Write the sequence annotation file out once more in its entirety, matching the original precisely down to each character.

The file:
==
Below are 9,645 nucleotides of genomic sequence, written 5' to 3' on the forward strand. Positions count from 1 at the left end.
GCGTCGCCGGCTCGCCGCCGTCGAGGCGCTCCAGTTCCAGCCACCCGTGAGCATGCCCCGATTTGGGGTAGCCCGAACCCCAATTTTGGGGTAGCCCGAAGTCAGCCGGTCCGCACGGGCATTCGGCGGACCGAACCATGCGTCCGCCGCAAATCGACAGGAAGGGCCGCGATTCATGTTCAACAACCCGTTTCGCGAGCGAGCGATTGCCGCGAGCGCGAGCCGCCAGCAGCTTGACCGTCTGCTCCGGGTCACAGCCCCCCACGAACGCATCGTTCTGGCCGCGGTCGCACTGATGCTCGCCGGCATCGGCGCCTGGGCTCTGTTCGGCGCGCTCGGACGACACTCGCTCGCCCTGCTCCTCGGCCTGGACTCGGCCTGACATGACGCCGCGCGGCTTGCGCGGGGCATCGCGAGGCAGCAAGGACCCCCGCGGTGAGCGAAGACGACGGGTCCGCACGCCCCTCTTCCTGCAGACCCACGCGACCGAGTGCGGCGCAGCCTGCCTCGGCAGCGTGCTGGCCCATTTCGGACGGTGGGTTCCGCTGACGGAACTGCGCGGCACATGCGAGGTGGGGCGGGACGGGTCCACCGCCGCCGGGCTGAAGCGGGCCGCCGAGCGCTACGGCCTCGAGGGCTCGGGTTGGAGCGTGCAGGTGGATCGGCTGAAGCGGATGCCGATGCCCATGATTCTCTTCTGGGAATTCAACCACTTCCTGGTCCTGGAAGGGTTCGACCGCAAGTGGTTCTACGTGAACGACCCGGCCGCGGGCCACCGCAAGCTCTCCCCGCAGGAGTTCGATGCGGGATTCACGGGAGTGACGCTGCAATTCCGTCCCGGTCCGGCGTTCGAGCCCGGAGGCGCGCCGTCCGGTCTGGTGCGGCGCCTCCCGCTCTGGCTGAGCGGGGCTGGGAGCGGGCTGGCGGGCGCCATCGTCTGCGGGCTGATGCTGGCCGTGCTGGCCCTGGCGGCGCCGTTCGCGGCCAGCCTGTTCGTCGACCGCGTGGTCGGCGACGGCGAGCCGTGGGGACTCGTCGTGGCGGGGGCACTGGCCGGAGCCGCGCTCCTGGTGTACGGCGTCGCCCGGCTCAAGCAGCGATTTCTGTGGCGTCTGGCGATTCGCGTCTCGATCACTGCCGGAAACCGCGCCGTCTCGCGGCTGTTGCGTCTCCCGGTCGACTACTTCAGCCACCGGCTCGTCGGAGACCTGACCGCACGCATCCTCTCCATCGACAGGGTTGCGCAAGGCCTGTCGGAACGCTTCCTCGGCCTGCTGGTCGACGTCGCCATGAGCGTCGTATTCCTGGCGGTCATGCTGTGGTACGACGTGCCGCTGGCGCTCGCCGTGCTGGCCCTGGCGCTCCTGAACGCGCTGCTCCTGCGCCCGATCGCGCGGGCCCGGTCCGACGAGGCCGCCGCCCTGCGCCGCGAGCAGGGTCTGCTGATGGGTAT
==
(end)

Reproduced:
Below are 9,645 nucleotides of genomic sequence, written 5' to 3' on the forward strand. Positions count from 1 at the left end.
GCGTCGCCGGCTCGCCGCCGTCGAGGCGCTCCAGTTCCAGCCACCCGTGAGCATGCCCCGATTTGGGGTAGCCCGAACCCCAATTTTGGGGTAGCCCGAAGTCAGCCGGTCCGCACGGGCATTCGGCGGACCGAACCATGCGTCCGCCGCAAATCGACAGGAAGGGCCGCGATTCATGTTCAACAACCCGTTTCGCGAGCGAGCGATTGCCGCGAGCGCGAGCCGCCAGCAGCTTGACCGTCTGCTCCGGGTCACAGCCCCCCACGAACGCATCGTTCTGGCCGCGGTCGCACTGATGCTCGCCGGCATCGGCGCCTGGGCTCTGTTCGGCGCGCTCGGACGACACTCGCTCGCCCTGCTCCTCGGCCTGGACTCGGCCTGACATGACGCCGCGCGGCTTGCGCGGGGCATCGCGAGGCAGCAAGGACCCCCGCGGTGAGCGAAGACGACGGGTCCGCACGCCCCTCTTCCTGCAGACCCACGCGACCGAGTGCGGCGCAGCCTGCCTCGGCAGCGTGCTGGCCCATTTCGGACGGTGGGTTCCGCTGACGGAACTGCGCGGCACATGCGAGGTGGGGCGGGACGGGTCCACCGCCGCCGGGCTGAAGCGGGCCGCCGAGCGCTACGGCCTCGAGGGCTCGGGTTGGAGCGTGCAGGTGGATCGGCTGAAGCGGATGCCGATGCCCATGATTCTCTTCTGGGAATTCAACCACTTCCTGGTCCTGGAAGGGTTCGACCGCAAGTGGTTCTACGTGAACGACCCGGCCGCGGGCCACCGCAAGCTCTCCCCGCAGGAGTTCGATGCGGGATTCACGGGAGTGACGCTGCAATTCCGTCCCGGTCCGGCGTTCGAGCCCGGAGGCGCGCCGTCCGGTCTGGTGCGGCGCCTCCCGCTCTGGCTGAGCGGGGCTGGGAGCGGGCTGGCGGGCGCCATCGTCTGCGGGCTGATGCTGGCCGTGCTGGCCCTGGCGGCGCCGTTCGCGGCCAGCCTGTTCGTCGACCGCGTGGTCGGCGACGGCGAGCCGTGGGGACTCGTCGTGGCGGGGGCACTGGCCGGAGCCGCGCTCCTGGTGTACGGCGTCGCCCGGCTCAAGCAGCGATTTCTGTGGCGTCTGGCGATTCGCGTCTCGATCACTGCCGGAAACCGCGCCGTCTCGCGGCTGTTGCGTCTCCCGGTCGACTACTTCAGCCACCGGCTCGTCGGAGACCTGACCGCACGCATCCTCTCCATCGACAGGGTTGCGCAAGGCCTGTCGGAACGCTTCCTCGGCCTGCTGGTCGACGTCGCCATGAGCGTCGTATTCCTGGCGGTCATGCTGTGGTACGACGTGCCGCTGGCGCTCGCCGTGCTGGCCCTGGCGCTCCTGAACGCGCTGCTCCTGCGCCCGATCGCGCGGGCCCGGTCCGACGAGGCCGCCGCCCTGCGCCGCGAGCAGGGTCTGCTGATGGGTAT